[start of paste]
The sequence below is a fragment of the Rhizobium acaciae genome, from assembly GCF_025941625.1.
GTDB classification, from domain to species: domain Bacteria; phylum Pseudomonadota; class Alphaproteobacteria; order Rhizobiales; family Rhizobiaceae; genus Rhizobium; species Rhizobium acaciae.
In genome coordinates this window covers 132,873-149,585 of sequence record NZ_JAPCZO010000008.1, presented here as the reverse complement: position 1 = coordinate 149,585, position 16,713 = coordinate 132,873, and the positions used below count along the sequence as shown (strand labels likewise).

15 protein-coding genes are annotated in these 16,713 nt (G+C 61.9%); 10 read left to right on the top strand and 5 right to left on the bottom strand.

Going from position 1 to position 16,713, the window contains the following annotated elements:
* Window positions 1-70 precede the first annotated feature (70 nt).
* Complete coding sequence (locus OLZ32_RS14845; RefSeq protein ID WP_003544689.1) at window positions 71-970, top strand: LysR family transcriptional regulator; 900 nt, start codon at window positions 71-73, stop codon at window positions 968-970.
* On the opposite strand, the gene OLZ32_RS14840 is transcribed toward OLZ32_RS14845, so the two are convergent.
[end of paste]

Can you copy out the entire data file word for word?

The sequence below is a fragment of the Rhizobium acaciae genome, from assembly GCF_025941625.1.
GTDB classification, from domain to species: domain Bacteria; phylum Pseudomonadota; class Alphaproteobacteria; order Rhizobiales; family Rhizobiaceae; genus Rhizobium; species Rhizobium acaciae.
In genome coordinates this window covers 132,873-149,585 of sequence record NZ_JAPCZO010000008.1, presented here as the reverse complement: position 1 = coordinate 149,585, position 16,713 = coordinate 132,873, and the positions used below count along the sequence as shown (strand labels likewise).

15 protein-coding genes are annotated in these 16,713 nt (G+C 61.9%); 10 read left to right on the top strand and 5 right to left on the bottom strand.

Going from position 1 to position 16,713, the window contains the following annotated elements:
* Window positions 1-70 precede the first annotated feature (70 nt).
* Complete coding sequence (locus OLZ32_RS14845; RefSeq protein ID WP_003544689.1) at window positions 71-970, top strand: LysR family transcriptional regulator; 900 nt, start codon at window positions 71-73, stop codon at window positions 968-970.
* On the opposite strand, the gene OLZ32_RS14840 is transcribed toward OLZ32_RS14845, so the two are convergent.